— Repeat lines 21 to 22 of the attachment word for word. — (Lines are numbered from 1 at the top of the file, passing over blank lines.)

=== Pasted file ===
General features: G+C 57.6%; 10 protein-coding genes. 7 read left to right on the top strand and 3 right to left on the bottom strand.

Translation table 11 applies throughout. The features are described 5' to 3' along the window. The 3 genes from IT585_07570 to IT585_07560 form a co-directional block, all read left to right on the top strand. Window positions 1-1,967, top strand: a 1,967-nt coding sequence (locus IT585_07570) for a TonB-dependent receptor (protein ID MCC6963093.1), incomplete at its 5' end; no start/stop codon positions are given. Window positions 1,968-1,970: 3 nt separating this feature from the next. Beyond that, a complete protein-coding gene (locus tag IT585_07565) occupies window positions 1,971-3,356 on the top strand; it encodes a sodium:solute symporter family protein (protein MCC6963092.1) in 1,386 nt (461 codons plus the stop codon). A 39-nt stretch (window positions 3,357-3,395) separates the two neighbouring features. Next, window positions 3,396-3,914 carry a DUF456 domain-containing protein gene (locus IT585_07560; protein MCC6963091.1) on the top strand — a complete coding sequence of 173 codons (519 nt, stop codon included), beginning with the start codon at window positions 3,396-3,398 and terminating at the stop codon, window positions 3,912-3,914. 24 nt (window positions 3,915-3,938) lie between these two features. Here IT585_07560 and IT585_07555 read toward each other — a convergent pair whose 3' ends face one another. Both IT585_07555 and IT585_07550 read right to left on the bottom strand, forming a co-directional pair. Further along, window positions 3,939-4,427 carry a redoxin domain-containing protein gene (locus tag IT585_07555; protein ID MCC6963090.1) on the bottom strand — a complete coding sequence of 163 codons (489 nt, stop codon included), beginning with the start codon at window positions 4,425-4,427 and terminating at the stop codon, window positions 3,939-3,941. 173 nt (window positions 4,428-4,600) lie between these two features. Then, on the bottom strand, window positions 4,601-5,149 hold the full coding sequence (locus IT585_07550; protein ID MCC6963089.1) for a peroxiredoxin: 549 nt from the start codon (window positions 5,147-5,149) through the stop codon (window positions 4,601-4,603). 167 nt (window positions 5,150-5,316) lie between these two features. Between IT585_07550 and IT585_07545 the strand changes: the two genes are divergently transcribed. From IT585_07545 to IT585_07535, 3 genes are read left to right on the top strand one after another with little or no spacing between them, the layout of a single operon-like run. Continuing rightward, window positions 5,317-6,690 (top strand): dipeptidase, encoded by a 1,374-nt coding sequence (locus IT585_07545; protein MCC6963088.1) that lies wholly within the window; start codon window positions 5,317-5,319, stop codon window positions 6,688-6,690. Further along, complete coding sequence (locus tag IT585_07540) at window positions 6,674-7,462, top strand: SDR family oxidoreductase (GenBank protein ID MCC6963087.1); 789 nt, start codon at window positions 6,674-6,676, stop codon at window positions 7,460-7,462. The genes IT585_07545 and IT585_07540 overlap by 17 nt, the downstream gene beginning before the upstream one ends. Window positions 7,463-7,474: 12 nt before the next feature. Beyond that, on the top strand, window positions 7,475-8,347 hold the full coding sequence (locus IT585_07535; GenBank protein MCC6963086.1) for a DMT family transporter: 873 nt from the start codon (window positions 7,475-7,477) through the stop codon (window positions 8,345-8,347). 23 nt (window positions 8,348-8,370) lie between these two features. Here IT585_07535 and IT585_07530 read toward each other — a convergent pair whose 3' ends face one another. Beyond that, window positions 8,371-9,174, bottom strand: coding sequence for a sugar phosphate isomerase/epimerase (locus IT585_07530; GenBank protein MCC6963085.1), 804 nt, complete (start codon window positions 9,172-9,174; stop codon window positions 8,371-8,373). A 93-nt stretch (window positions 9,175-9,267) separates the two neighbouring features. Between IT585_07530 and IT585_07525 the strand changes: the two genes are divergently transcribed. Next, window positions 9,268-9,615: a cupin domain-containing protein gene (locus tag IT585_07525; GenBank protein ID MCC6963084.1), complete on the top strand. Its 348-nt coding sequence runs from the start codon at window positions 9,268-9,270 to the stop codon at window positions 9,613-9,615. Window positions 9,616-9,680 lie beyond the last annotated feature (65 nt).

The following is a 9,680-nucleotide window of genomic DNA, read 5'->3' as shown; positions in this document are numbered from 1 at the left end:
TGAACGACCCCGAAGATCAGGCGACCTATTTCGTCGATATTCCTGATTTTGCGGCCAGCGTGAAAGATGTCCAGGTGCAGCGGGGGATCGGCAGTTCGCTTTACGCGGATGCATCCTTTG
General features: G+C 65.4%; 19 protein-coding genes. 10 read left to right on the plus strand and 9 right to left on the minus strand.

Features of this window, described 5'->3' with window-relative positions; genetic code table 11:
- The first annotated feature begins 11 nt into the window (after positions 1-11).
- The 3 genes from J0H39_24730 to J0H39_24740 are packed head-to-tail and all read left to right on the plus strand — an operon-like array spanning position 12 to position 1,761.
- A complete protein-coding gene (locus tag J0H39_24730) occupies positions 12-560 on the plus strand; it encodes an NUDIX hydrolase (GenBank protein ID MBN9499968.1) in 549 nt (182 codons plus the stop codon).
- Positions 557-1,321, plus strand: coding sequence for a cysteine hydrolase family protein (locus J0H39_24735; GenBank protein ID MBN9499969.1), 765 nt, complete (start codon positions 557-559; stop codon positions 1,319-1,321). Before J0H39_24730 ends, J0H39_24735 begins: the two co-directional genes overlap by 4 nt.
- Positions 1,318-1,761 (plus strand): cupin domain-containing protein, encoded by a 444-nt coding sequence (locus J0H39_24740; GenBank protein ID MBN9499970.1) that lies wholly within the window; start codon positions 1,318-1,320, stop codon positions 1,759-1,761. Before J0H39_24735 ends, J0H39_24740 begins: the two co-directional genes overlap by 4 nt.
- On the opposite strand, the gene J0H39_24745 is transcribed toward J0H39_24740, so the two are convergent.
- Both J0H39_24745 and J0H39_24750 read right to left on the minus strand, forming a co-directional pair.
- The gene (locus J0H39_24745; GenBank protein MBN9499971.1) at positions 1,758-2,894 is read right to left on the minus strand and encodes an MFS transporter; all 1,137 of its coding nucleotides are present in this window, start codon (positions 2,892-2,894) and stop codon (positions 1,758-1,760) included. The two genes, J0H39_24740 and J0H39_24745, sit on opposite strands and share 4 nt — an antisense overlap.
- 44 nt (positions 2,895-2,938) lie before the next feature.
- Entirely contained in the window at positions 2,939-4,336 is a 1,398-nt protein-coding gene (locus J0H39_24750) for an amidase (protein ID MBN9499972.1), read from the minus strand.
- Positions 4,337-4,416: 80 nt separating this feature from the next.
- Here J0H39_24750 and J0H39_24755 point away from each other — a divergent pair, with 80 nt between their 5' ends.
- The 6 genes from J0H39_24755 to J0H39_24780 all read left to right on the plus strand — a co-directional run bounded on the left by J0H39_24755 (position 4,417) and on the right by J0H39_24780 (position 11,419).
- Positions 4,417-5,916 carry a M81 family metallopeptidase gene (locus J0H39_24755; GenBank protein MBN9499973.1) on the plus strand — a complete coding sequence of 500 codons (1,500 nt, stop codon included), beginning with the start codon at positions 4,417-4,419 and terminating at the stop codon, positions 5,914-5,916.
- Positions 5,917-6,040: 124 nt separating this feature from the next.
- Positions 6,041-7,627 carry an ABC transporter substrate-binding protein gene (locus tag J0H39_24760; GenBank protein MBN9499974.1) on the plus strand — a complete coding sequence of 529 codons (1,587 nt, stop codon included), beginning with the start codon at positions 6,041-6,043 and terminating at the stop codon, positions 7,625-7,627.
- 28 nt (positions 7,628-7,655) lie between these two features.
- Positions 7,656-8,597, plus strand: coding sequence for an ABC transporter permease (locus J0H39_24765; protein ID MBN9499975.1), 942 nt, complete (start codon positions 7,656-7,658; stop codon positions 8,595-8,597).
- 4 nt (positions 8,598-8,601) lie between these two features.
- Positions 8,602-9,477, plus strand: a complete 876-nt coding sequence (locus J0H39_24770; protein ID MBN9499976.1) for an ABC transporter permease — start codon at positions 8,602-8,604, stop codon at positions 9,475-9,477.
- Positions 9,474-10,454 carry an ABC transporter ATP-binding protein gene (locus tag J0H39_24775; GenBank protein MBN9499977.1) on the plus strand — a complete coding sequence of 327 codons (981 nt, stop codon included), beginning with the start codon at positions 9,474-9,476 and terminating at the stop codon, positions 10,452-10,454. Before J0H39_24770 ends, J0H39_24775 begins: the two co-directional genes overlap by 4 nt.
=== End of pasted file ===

- Positions 5,917-6,040: 124 nt separating this feature from the next.
- Positions 6,041-7,627 carry an ABC transporter substrate-binding protein gene (locus tag J0H39_24760; GenBank protein MBN9499974.1) on the plus strand — a complete coding sequence of 529 codons (1,587 nt, stop codon included), beginning with the start codon at positions 6,041-6,043 and terminating at the stop codon, positions 7,625-7,627.